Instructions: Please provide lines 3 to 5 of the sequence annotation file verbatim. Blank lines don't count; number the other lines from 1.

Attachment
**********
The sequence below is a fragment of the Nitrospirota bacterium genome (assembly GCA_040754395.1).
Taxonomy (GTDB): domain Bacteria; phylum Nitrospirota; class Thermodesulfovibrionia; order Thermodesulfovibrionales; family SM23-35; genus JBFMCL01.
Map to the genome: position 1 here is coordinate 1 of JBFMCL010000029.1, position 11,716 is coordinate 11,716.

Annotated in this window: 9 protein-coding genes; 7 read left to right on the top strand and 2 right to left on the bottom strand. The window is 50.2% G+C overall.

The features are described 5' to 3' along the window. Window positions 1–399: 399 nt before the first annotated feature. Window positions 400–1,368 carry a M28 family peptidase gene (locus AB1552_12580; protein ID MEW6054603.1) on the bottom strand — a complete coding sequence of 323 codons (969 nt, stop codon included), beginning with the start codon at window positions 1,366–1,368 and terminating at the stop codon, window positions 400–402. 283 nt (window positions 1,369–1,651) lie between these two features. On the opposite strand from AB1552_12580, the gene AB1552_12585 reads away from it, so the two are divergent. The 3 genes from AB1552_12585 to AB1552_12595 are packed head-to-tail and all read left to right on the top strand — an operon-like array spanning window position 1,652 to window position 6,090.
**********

Map to the genome: position 1 here is coordinate 1 of JBFMCL010000029.1, position 11,716 is coordinate 11,716.

Annotated in this window: 9 protein-coding genes; 7 read left to right on the top strand and 2 right to left on the bottom strand. The window is 50.2% G+C overall.

The features are described 5' to 3' along the window. Window positions 1–399: 399 nt before the first annotated feature. Window positions 400–1,368 carry a M28 family peptidase gene (locus AB1552_12580; protein ID MEW6054603.1) on the bottom strand — a complete coding sequence of 323 codons (969 nt, stop codon included), beginning with the start codon at window positions 1,366–1,368 and terminating at the stop codon, window positions 400–402. 283 nt (window positions 1,369–1,651) lie between these two features. On the opposite strand from AB1552_12580, the gene AB1552_12585 reads away from it, so the two are divergent. The 3 genes from AB1552_12585 to AB1552_12595 are packed head-to-tail and all read left to right on the top strand — an operon-like array spanning window position 1,652 to window position 6,090.